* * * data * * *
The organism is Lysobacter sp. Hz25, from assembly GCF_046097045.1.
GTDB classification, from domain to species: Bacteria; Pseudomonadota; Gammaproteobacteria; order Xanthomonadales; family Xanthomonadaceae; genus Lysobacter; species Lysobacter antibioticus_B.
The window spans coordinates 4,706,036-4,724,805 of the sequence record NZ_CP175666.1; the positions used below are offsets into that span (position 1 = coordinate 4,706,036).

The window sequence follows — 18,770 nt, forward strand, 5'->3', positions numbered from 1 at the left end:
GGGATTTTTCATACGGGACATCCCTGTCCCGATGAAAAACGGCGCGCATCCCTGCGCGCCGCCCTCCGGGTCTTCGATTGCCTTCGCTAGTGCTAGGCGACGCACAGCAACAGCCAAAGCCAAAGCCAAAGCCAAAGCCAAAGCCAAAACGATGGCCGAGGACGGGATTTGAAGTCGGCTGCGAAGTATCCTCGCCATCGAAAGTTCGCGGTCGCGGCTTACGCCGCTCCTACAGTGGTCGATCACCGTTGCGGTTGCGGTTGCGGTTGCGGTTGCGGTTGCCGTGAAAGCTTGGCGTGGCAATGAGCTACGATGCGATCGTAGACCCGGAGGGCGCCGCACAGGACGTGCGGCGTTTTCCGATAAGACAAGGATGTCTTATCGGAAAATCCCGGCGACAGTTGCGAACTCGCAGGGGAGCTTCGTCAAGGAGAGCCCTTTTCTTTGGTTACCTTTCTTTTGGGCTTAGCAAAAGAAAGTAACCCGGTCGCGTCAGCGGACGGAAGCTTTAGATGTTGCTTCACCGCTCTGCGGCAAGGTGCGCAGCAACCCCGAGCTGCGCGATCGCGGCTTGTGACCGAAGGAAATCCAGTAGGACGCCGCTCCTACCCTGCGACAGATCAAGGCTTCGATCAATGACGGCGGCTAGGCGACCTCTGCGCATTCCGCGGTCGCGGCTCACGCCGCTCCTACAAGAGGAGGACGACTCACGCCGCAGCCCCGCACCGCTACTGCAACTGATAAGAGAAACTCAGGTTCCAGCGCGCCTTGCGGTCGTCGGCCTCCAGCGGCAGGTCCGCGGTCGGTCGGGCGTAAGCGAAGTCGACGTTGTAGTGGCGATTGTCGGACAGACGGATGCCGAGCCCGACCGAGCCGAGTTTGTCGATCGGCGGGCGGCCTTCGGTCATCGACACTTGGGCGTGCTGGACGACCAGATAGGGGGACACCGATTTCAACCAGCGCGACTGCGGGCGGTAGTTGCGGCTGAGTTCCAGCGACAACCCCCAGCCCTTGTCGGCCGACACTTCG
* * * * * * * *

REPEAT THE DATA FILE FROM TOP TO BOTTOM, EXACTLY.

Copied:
The organism is Lysobacter sp. Hz25, from assembly GCF_046097045.1.
GTDB classification, from domain to species: Bacteria; Pseudomonadota; Gammaproteobacteria; order Xanthomonadales; family Xanthomonadaceae; genus Lysobacter; species Lysobacter antibioticus_B.
The window spans coordinates 4,706,036-4,724,805 of the sequence record NZ_CP175666.1; the positions used below are offsets into that span (position 1 = coordinate 4,706,036).

The window sequence follows — 18,770 nt, forward strand, 5'->3', positions numbered from 1 at the left end:
GGGATTTTTCATACGGGACATCCCTGTCCCGATGAAAAACGGCGCGCATCCCTGCGCGCCGCCCTCCGGGTCTTCGATTGCCTTCGCTAGTGCTAGGCGACGCACAGCAACAGCCAAAGCCAAAGCCAAAGCCAAAGCCAAAGCCAAAACGATGGCCGAGGACGGGATTTGAAGTCGGCTGCGAAGTATCCTCGCCATCGAAAGTTCGCGGTCGCGGCTTACGCCGCTCCTACAGTGGTCGATCACCGTTGCGGTTGCGGTTGCGGTTGCGGTTGCGGTTGCCGTGAAAGCTTGGCGTGGCAATGAGCTACGATGCGATCGTAGACCCGGAGGGCGCCGCACAGGACGTGCGGCGTTTTCCGATAAGACAAGGATGTCTTATCGGAAAATCCCGGCGACAGTTGCGAACTCGCAGGGGAGCTTCGTCAAGGAGAGCCCTTTTCTTTGGTTACCTTTCTTTTGGGCTTAGCAAAAGAAAGTAACCCGGTCGCGTCAGCGGACGGAAGCTTTAGATGTTGCTTCACCGCTCTGCGGCAAGGTGCGCAGCAACCCCGAGCTGCGCGATCGCGGCTTGTGACCGAAGGAAATCCAGTAGGACGCCGCTCCTACCCTGCGACAGATCAAGGCTTCGATCAATGACGGCGGCTAGGCGACCTCTGCGCATTCCGCGGTCGCGGCTCACGCCGCTCCTACAAGAGGAGGACGACTCACGCCGCAGCCCCGCACCGCTACTGCAACTGATAAGAGAAACTCAGGTTCCAGCGCGCCTTGCGGTCGTCGGCCTCCAGCGGCAGGTCCGCGGTCGGTCGGGCGTAAGCGAAGTCGACGTTGTAGTGGCGATTGTCGGACAGACGGATGCCGAGCCCGACCGAGCCGAGTTTGTCGATCGGCGGGCGGCCTTCGGTCATCGACACTTGGGCGTGCTGGACGACCAGATAGGGGGACACCGATTTCAACCAGCGCGACTGCGGGCGGTAGTTGCGGCTGAGTTCCAGCGACAACCCCCAGCCCTTGTCGGCCGACACTTCG